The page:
RE: Much (nice) talk about the Z-stuff, BUT ......

From: Tom Clay (
Date: Fri Jan 14 2000 - 16:56:49 EET

Alex and friends-

Just a point of clarification to add to this discussion...

Z Corporation has learned from our customers that many users recycle zp11
(starch) and zp100 (plaster) powder systems with excellent results. We
encourage their efforts. As Alex points out, most users can retain and
reuse nearly all of the powder left over after the part is produced. Our
testing does suggest, however, that part quality will be affected if powder
is recycled indefinitely, and we recommend introducing fresh powder

If our users recycle the powder as we recommend, our material costs become
less than $0.40 per cubic inch of finished part in zp11 powder and less than
$1 per cubic inch of finished part in zp100 powder, which we believe
presents unrivaled value to our customers.


Tom Clay
Z Corporation

> -----Original Message-----
> From: Alex Salvi [SMTP:ASalvi@MMCCINC.COM]
> Sent: Friday, January 14, 2000 8:35 AM
> To: Rapid Prototyping Mailing List (E-mail)
> Subject: RE: Much (nice) talk about the Z-stuff, BUT ......
> Have you noticed how regular deskjet printer manufacturers make their
> money? Say for example Canon. They will sell a printer for $80. You know
> that the work they put into it is not worth $80. So how do they make all
> the money? Answer: Supplies. They sell you an ink cartridge for $35.
> Similarly zcorp sells you a comparatively cheap machine and then charges
> premium on the supplies. In fact they tell you that you should not reuse
> the powder at all... Personally I reused almost all of the ZP11 material
> succesfully, I only threw away about .25" of powder that was around the
> printed parts (if you have read my previous emails you will have noticed
> that we print ceramics now, but it's the same story with reusing the
> powder). 
> In any case, wether you reuse your powder or not, you might want to take a
> look at the nasa rp site, they did a nice study on six machines and
> evaluated all the costs of operating the machines, including materials.
> You can download this study at http ://
> <>  
> I don't know much about all the various rapid prototyping machines. The
> Z402 is probably not the best out there today and the materials are not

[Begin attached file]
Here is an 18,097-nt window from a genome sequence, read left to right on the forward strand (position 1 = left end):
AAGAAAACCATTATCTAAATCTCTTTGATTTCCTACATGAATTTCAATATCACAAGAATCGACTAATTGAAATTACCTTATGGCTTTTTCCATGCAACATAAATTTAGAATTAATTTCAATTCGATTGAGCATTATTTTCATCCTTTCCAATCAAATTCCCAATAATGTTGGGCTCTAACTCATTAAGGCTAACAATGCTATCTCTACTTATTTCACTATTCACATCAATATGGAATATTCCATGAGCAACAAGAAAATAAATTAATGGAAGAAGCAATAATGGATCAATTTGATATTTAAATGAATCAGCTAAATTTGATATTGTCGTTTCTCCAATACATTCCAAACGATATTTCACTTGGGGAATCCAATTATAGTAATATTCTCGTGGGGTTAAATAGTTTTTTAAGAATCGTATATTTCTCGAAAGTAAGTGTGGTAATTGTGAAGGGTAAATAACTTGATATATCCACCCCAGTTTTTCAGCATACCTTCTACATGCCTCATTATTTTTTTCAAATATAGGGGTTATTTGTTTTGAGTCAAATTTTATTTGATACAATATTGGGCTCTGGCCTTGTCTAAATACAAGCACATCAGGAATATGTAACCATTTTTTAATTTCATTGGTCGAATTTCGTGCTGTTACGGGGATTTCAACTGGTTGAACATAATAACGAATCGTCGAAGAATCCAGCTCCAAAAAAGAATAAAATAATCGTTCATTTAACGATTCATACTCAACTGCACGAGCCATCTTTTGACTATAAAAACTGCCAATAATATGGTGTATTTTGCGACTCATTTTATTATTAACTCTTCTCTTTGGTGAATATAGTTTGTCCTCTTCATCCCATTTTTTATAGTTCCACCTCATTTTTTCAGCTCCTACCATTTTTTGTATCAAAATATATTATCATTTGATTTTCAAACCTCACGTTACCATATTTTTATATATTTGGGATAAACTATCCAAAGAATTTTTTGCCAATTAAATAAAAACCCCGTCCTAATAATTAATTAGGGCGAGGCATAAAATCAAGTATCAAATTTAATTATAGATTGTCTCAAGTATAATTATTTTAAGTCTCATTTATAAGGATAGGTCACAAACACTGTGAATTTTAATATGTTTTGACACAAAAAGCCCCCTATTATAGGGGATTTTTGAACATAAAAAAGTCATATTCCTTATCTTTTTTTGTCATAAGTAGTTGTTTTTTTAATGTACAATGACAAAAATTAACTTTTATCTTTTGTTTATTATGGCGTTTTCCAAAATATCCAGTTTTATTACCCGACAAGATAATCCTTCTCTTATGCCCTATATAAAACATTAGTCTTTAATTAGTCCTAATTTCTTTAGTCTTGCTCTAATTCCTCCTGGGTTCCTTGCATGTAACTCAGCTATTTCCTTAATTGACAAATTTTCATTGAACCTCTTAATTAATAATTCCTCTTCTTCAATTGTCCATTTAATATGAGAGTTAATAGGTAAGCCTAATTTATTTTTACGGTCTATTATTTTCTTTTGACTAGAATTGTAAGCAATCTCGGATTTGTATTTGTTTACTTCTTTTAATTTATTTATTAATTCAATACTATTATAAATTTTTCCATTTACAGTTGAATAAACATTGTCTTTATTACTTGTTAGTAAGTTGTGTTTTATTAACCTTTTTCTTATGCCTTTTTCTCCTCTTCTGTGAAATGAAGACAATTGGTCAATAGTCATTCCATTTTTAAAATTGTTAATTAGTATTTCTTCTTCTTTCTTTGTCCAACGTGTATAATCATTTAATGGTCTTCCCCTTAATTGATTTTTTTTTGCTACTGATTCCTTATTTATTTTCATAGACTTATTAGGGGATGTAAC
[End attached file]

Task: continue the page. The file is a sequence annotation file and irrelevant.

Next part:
> the cheapest, but it does what I need it to do for now. The only problem I
> have is that my customers always want a part that is at least 1/2" larger
> than the print bed.
> By the way does anyone know what rp has the largest print bed?
> Alex
> -----Original Message-----
> From: Jorn Berends []
> Sent: Friday, January 14, 2000 3:38 AM
> To: RP mailinglist
> Subject: Much (nice) talk about the Z-stuff, BUT ......
> Much talk about the Z-stuff, interesting also, but ....
> I was told that a maximum of 50% 'used-powder' can be mixed to new
> powder in order to get a reasonable quality product. When you have to
> build a small part of let's say 1x1x1", a lot of powder is spread needless
> in the part-volumebox. For as a general productvolume will never exceed a
> volume of let's say more than 25% of the total buildbox-volume of the
> Z-machine, a lot of material will be lost, or not be re-useable. Ain't
> this a big disadvantage of this system. The Z-machine is supposed to make
> 3d-parts cost-effycient (cheap in other words). For building such a small
> part the materialcost of the lost powder weighs heavy on the part-price.
> Am I wrong (?), or are there other methods used to save
> build-materials? (what does the material cost?) To build price-effective
> parts, we bought a Genisys machine some time ago; I think that this
> material-item is a big advantage of this G-FDM system. (But I have an open
> mind for someone who can convince me that I'm wrong!)
> Concerning speed, I have never had a customer who had a problem with
> a deliverytime of 24 hours, so speed is a minor aspect (or are you going
> out of your bed three times a night to take out parts and restart the
> machine) ....
> Thank your future reply on above, kind regards,
> Jorn Berends
> JB Ventures BV
> Bedrijvenpark Twente 165c
> NL - 7602 KE  Almelo  (the Netherlands)

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